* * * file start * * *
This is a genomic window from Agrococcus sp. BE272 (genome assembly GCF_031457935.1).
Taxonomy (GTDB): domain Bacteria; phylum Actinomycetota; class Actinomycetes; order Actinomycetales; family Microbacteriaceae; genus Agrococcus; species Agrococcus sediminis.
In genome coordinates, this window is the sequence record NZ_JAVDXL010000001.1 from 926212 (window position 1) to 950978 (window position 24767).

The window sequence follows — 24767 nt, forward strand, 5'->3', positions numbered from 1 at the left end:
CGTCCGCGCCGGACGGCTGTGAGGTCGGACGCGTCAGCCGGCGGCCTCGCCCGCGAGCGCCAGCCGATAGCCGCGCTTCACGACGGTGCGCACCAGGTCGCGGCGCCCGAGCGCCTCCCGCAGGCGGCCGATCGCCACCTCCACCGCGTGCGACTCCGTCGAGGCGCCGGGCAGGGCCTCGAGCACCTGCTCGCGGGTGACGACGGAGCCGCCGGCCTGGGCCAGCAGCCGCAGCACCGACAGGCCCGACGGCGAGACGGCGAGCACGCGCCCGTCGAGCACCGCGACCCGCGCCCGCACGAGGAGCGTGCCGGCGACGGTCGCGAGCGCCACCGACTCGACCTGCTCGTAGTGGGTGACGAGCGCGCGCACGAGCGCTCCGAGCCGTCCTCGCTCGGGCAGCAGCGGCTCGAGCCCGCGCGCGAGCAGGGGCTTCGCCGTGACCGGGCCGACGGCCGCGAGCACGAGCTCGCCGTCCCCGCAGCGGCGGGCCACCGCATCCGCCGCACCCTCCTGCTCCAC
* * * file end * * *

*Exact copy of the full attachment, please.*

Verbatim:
This is a genomic window from Agrococcus sp. BE272 (genome assembly GCF_031457935.1).
Taxonomy (GTDB): domain Bacteria; phylum Actinomycetota; class Actinomycetes; order Actinomycetales; family Microbacteriaceae; genus Agrococcus; species Agrococcus sediminis.
In genome coordinates, this window is the sequence record NZ_JAVDXL010000001.1 from 926212 (window position 1) to 950978 (window position 24767).

The window sequence follows — 24767 nt, forward strand, 5'->3', positions numbered from 1 at the left end:
CGTCCGCGCCGGACGGCTGTGAGGTCGGACGCGTCAGCCGGCGGCCTCGCCCGCGAGCGCCAGCCGATAGCCGCGCTTCACGACGGTGCGCACCAGGTCGCGGCGCCCGAGCGCCTCCCGCAGGCGGCCGATCGCCACCTCCACCGCGTGCGACTCCGTCGAGGCGCCGGGCAGGGCCTCGAGCACCTGCTCGCGGGTGACGACGGAGCCGCCGGCCTGGGCCAGCAGCCGCAGCACCGACAGGCCCGACGGCGAGACGGCGAGCACGCGCCCGTCGAGCACCGCGACCCGCGCCCGCACGAGGAGCGTGCCGGCGACGGTCGCGAGCGCCACCGACTCGACCTGCTCGTAGTGGGTGACGAGCGCGCGCACGAGCGCTCCGAGCCGTCCTCGCTCGGGCAGCAGCGGCTCGAGCCCGCGCGCGAGCAGGGGCTTCGCCGTGACCGGGCCGACGGCCGCGAGCACGAGCTCGCCGTCCCCGCAGCGGCGGGCCACCGCATCCGCCGCACCCTCCTGCTCCAC